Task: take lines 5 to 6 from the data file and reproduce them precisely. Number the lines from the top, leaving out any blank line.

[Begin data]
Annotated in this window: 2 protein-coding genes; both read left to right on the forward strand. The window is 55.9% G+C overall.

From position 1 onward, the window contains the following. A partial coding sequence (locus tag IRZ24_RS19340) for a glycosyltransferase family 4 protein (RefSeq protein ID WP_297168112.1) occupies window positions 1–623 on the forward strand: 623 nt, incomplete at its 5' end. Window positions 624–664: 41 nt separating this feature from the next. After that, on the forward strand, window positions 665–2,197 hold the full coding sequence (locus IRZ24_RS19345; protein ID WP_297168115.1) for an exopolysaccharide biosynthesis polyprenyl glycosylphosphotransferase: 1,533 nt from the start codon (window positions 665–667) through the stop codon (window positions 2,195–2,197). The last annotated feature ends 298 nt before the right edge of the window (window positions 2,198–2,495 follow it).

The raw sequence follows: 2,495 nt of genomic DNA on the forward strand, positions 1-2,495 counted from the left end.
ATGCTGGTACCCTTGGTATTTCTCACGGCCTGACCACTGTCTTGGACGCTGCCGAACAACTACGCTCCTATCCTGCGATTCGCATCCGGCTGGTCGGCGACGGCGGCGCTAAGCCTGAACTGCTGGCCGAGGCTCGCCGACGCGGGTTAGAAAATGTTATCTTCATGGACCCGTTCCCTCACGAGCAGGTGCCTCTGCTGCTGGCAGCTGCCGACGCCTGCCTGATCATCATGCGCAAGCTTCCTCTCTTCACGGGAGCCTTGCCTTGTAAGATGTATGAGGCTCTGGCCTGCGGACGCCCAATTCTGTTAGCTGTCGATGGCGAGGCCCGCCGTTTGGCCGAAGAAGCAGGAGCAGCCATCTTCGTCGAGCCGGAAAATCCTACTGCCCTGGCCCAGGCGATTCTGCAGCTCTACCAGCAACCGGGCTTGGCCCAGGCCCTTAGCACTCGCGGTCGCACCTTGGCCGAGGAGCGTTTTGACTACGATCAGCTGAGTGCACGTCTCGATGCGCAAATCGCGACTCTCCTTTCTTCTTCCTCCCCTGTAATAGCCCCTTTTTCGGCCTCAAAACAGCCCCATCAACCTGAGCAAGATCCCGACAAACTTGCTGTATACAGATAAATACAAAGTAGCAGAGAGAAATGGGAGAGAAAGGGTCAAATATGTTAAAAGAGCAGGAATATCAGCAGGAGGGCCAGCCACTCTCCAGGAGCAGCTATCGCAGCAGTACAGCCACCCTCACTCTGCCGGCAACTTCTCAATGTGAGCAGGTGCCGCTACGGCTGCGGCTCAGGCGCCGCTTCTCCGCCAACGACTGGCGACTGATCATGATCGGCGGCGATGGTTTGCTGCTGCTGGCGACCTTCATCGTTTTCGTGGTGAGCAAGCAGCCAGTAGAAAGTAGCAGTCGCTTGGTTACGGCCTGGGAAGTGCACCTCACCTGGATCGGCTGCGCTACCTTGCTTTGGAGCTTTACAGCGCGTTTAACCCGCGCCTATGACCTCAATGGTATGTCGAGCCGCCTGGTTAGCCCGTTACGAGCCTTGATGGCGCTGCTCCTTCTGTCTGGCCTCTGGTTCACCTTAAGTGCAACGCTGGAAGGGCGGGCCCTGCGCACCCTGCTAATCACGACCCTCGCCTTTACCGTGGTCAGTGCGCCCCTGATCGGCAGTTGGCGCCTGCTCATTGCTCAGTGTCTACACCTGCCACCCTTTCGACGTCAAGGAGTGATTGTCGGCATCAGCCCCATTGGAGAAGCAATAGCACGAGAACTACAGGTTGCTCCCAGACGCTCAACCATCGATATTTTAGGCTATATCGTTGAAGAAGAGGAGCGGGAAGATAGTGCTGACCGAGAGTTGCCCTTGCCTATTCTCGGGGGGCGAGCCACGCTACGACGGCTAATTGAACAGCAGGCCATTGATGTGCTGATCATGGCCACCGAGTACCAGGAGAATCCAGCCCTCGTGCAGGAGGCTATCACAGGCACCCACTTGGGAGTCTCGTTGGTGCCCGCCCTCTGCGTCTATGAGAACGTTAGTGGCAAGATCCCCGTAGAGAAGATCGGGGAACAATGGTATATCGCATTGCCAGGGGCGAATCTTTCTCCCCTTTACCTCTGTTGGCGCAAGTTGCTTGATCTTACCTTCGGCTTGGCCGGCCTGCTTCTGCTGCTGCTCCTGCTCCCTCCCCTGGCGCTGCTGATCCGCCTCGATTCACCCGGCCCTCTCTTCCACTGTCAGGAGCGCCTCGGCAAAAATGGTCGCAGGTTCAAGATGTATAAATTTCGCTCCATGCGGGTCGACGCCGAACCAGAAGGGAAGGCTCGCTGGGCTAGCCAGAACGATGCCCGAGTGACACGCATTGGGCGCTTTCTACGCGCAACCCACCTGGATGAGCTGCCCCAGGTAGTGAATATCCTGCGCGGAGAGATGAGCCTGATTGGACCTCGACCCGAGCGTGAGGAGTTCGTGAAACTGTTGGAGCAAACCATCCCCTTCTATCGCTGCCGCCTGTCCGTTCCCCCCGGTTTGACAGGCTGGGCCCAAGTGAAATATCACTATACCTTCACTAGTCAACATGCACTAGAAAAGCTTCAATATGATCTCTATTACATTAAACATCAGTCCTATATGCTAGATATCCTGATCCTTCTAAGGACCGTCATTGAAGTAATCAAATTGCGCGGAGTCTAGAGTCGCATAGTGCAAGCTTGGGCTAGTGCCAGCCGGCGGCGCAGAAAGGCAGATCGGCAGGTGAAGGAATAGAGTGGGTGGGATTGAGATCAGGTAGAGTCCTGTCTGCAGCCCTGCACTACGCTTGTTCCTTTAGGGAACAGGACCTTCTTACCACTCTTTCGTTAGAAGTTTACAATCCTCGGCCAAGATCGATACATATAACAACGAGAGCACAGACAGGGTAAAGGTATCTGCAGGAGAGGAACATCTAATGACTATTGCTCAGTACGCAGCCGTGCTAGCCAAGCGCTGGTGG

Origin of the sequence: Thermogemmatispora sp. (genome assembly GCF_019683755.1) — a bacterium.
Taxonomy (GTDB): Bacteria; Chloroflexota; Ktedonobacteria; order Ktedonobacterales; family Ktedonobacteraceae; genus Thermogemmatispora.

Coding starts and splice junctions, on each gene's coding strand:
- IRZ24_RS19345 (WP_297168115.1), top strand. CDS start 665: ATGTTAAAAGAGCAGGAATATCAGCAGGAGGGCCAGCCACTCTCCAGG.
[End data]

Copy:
Origin of the sequence: Thermogemmatispora sp. (genome assembly GCF_019683755.1) — a bacterium.
Taxonomy (GTDB): Bacteria; Chloroflexota; Ktedonobacteria; order Ktedonobacterales; family Ktedonobacteraceae; genus Thermogemmatispora.